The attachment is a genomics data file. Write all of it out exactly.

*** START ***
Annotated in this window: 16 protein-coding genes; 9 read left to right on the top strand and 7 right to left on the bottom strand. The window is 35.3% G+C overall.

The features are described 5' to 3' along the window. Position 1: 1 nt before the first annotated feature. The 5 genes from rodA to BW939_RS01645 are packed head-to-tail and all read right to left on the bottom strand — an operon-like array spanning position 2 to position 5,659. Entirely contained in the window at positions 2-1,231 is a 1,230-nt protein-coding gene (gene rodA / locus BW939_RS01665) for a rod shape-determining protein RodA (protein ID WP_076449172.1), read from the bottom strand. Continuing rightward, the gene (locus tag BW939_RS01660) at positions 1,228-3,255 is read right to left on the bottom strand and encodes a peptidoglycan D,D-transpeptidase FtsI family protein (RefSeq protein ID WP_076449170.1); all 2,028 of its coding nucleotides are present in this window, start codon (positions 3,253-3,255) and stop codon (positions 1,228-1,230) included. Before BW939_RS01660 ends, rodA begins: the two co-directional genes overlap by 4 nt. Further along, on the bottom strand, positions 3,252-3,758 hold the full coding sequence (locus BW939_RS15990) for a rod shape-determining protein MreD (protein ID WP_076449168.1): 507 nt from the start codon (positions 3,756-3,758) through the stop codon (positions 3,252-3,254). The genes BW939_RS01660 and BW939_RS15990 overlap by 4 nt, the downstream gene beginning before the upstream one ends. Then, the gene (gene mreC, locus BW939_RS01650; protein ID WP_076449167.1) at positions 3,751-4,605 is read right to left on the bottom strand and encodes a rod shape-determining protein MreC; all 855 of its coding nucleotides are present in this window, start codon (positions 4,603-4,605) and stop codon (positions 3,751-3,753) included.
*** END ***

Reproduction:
Annotated in this window: 16 protein-coding genes; 9 read left to right on the top strand and 7 right to left on the bottom strand. The window is 35.3% G+C overall.

The features are described 5' to 3' along the window. Position 1: 1 nt before the first annotated feature. The 5 genes from rodA to BW939_RS01645 are packed head-to-tail and all read right to left on the bottom strand — an operon-like array spanning position 2 to position 5,659. Entirely contained in the window at positions 2-1,231 is a 1,230-nt protein-coding gene (gene rodA / locus BW939_RS01665) for a rod shape-determining protein RodA (protein ID WP_076449172.1), read from the bottom strand. Continuing rightward, the gene (locus tag BW939_RS01660) at positions 1,228-3,255 is read right to left on the bottom strand and encodes a peptidoglycan D,D-transpeptidase FtsI family protein (RefSeq protein ID WP_076449170.1); all 2,028 of its coding nucleotides are present in this window, start codon (positions 3,253-3,255) and stop codon (positions 1,228-1,230) included. Before BW939_RS01660 ends, rodA begins: the two co-directional genes overlap by 4 nt. Further along, on the bottom strand, positions 3,252-3,758 hold the full coding sequence (locus BW939_RS15990) for a rod shape-determining protein MreD (protein ID WP_076449168.1): 507 nt from the start codon (positions 3,756-3,758) through the stop codon (positions 3,252-3,254). The genes BW939_RS01660 and BW939_RS15990 overlap by 4 nt, the downstream gene beginning before the upstream one ends. Then, the gene (gene mreC, locus BW939_RS01650; protein ID WP_076449167.1) at positions 3,751-4,605 is read right to left on the bottom strand and encodes a rod shape-determining protein MreC; all 855 of its coding nucleotides are present in this window, start codon (positions 4,603-4,605) and stop codon (positions 3,751-3,753) included.